That they have arrived there, and that democracy is clearly not in danger, is to the considerable personal credit of Gianfranco Fini, the young, bespectacled leader of what is now called the National Alliance, who almost single-handedly has made the far right respectable again.
In the half-century since the fall of Fascism, the neo-Fascists of what was long known as the Movimento Sociale Italiano were the untouchables of Italian politics. They were regarded as a bunch of incorrigible nostalgics, spoilt idle brats or jackbooted thugs. No political party would have anything to do with them and it was not done to sympathise with them.
Even now there are members who have only recently, and with difficulty, been persuaded not to wear black shirts, the mark of Benito Mussolini's squadristi. There are supporters, young ones in particular, who are fond of making the stiff-armed Fascist salute, who beat up immigrants and hate the Jews. These and other hardliners, as Mr Fini knows only too well, are keeping a low profile as long as he is riding high and the party might come to power. The moment he puts a foot wrong, they will be back.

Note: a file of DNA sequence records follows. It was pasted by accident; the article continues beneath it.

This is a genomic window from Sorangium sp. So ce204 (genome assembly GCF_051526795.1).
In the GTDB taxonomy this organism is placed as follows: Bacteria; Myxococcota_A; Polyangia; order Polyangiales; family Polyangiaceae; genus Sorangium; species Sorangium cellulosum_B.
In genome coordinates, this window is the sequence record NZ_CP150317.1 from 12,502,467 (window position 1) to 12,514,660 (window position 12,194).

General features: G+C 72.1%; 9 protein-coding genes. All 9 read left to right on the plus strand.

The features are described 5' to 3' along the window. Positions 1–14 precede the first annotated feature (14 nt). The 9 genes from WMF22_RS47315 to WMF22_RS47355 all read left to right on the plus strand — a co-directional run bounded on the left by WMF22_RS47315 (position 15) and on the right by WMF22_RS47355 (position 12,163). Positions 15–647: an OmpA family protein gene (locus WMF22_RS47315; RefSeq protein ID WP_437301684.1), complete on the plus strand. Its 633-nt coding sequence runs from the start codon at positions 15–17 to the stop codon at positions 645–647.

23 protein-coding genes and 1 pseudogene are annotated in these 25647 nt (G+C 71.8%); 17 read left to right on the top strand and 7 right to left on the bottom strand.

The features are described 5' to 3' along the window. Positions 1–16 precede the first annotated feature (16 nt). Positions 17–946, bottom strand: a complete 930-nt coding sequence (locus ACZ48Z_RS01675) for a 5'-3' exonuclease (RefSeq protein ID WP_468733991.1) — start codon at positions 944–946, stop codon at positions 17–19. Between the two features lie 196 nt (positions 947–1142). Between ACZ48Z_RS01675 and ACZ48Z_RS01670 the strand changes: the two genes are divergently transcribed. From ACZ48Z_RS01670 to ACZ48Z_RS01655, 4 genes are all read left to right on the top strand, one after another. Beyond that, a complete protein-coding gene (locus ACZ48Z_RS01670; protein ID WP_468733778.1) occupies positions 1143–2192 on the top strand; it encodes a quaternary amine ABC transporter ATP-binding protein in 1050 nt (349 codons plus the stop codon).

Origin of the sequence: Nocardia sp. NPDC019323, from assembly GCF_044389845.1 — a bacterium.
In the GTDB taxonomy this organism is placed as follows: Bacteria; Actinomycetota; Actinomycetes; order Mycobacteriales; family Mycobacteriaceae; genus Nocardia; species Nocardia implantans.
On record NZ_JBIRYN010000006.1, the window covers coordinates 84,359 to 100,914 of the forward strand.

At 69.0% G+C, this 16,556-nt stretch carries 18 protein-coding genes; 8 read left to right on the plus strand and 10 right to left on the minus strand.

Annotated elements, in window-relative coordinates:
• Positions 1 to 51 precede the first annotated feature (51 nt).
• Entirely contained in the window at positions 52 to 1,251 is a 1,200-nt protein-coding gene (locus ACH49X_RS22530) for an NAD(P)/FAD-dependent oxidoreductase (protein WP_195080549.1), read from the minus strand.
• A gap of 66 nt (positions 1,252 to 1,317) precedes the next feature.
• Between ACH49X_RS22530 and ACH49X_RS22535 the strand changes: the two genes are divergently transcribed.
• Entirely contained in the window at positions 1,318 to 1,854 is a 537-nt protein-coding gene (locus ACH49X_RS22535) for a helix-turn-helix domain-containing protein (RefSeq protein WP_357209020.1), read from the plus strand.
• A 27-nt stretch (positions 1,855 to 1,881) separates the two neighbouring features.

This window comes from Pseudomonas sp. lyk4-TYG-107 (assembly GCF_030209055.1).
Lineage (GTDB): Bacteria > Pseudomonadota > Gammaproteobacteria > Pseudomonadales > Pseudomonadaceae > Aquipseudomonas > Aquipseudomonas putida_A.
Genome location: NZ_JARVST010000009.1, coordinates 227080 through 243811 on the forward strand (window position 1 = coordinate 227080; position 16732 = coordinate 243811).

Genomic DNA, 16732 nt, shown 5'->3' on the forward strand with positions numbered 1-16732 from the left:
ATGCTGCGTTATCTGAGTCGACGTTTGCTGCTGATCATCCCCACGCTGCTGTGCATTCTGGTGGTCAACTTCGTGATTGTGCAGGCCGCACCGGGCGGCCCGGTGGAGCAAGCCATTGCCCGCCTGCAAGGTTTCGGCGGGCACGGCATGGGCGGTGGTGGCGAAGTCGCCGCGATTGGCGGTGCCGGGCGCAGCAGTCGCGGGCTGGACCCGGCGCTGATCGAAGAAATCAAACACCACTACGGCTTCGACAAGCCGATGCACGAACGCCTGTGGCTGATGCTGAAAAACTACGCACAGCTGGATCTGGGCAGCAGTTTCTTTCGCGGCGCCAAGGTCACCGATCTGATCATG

Mr Fini has managed to bridge the gap between the MSI and respectable political society. He does not repudiate Fascism, but argues it must be seen in its historic context. It is all water under the bridge now, he says, and only democratic methods are thinkable nowadays.
He is not a racist and, in a highly symbolic move, made a pilgrimage to the Ardeatine caves outside Rome last year, where 335 people were massacred during the war by the Germans as a reprisal for an attack by partisans against a German patrol. It was a quiet, private visit, without photographers or publicity, but he was the first neo-Fascist leader to make it.
Last year the MSI became the National Alliance, absorbing also right-wingers who had spun off from the disintegrating Christian Democrats, and adopted a more Gaullist image. But the new face of the far right remained the face of Mr Fini. He was everywhere, on television, in the newspapers, talking articulately and persuasively, never joining in the mud-slinging or name-calling.
The only other figure in the public eye was Alessandra Mussolini, the blonde, glamorous granddaughter of the dictator who goes down well on television and in the narrow alleys of old Naples but is not an important political factor in the party.Reuse content